A controversial decision to build a water polo pool at Manly swim centre will stand, despite concerns the decision process sidelined locals, pool users and councillors alike.
Councillor Candy Bingham used Manly Council's first meeting of the year to ask for the polo pool to be put on hold until the council has seen a full business case on how it will be funded and operated.
The polo pool, which will replace the existing 25m outdoor pool,
was not part of the redevelopment plan for the Centre until last October, when the council agreed to "explore the possibility" of building a water polo pool.
No further discussion took place, however a Development Application (DA) to build the water polo pool was lodged just before Christmas, with submissions to the DA closing before council resumed this week.
"You can't tell me that due process has been followed here," Cr Bingham said. "I'm not against the possibility of a water polo pool at the swim centre. I'm just appalled at the contempt with which the elected councillors are treated."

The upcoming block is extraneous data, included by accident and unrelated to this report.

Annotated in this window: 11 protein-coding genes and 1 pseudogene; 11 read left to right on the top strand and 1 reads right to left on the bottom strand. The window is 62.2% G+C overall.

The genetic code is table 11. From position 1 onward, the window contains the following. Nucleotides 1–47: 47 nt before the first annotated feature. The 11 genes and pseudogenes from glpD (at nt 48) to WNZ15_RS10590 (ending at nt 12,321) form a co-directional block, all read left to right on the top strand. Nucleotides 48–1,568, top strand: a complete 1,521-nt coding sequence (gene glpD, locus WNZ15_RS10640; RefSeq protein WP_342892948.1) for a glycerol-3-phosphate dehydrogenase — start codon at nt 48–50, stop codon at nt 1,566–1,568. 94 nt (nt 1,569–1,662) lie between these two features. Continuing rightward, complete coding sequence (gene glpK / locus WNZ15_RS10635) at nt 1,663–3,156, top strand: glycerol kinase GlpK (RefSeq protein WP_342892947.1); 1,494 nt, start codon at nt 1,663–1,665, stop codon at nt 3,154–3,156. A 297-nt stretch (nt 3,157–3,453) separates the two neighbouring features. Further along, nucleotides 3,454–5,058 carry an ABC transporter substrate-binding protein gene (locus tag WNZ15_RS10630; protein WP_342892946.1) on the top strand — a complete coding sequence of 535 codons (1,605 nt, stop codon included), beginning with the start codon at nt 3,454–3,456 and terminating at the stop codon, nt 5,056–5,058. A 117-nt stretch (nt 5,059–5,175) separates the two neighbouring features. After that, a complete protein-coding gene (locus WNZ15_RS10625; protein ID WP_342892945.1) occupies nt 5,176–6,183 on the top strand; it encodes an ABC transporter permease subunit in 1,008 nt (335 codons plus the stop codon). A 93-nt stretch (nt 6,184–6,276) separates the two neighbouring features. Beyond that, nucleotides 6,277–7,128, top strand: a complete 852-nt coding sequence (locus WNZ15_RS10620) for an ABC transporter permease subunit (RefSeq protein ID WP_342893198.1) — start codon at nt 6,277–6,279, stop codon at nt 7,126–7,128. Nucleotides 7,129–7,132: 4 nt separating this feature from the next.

The councillors weren't the only ones left out of the loop.
Several Manly residents spoke at the Council meeting asking the council to keep the 25m outdoor pool as it is. Reasons include the huge popularity of the pool with small children, who are too big for the toddler pool but still need a pool where they can always touch the bottom. Nervous adult swimmers love it too, as well as mothers who can look after several children at once with the existing arrangement of the toddler and 25m pools right next to each other.
The polo pool decision also goes against a public promise made by Manly Council General Manager Henry Wong that the existing pool would not be touched. The commitment, made to the Manly Daily in July, followed community anger at initial plans to remove the "beloved" 25m pool.
However Liberal councillors, voting as a block, signed the 25m pool's death warrant.
"I'm really disappointed," Clr Bingham said. "I'm disappointed that my Liberal colleagues are prepared to accept such a sloppy decision making process. "Now we're going ahead with a $1.5 million piece of infrastructure, even though the council never made the decision to build it, and the locals don't want it."
Candy Bingham, Deputy Mayor, Northern Beaches Council. Background in marketing, public relations & community engagement. Author of five business books. Former Lady Mayoress of Sydney. Aka Candy Tymson.